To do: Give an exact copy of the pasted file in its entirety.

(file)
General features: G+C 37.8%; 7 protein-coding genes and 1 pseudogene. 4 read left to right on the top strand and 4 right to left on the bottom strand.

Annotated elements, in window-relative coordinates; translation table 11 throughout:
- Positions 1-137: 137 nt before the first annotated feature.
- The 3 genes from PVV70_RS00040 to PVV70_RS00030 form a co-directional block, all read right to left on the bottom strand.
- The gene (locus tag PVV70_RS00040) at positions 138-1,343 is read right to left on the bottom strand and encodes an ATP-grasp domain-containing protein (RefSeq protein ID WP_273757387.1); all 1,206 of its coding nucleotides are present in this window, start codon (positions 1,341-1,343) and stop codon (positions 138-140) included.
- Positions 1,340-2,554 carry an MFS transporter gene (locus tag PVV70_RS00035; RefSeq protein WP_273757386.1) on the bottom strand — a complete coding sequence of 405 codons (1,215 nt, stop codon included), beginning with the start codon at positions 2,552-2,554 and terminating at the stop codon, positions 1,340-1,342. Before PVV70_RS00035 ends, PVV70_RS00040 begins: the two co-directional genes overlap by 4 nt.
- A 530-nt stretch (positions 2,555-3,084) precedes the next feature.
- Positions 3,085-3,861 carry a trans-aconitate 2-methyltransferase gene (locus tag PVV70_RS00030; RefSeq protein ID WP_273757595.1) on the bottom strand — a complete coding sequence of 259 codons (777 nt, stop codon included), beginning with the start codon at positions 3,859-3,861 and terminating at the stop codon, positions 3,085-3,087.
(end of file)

General features: G+C 37.8%; 7 protein-coding genes and 1 pseudogene. 4 read left to right on the top strand and 4 right to left on the bottom strand.

Annotated elements, in window-relative coordinates; translation table 11 throughout:
- Positions 1-137: 137 nt before the first annotated feature.
- The 3 genes from PVV70_RS00040 to PVV70_RS00030 form a co-directional block, all read right to left on the bottom strand.
- The gene (locus tag PVV70_RS00040) at positions 138-1,343 is read right to left on the bottom strand and encodes an ATP-grasp domain-containing protein (RefSeq protein ID WP_273757387.1); all 1,206 of its coding nucleotides are present in this window, start codon (positions 1,341-1,343) and stop codon (positions 138-140) included.
- Positions 1,340-2,554 carry an MFS transporter gene (locus tag PVV70_RS00035; RefSeq protein WP_273757386.1) on the bottom strand — a complete coding sequence of 405 codons (1,215 nt, stop codon included), beginning with the start codon at positions 2,552-2,554 and terminating at the stop codon, positions 1,340-1,342. Before PVV70_RS00035 ends, PVV70_RS00040 begins: the two co-directional genes overlap by 4 nt.
- A 530-nt stretch (positions 2,555-3,084) precedes the next feature.
- Positions 3,085-3,861 carry a trans-aconitate 2-methyltransferase gene (locus tag PVV70_RS00030; RefSeq protein ID WP_273757595.1) on the bottom strand — a complete coding sequence of 259 codons (777 nt, stop codon included), beginning with the start codon at positions 3,859-3,861 and terminating at the stop codon, positions 3,085-3,087.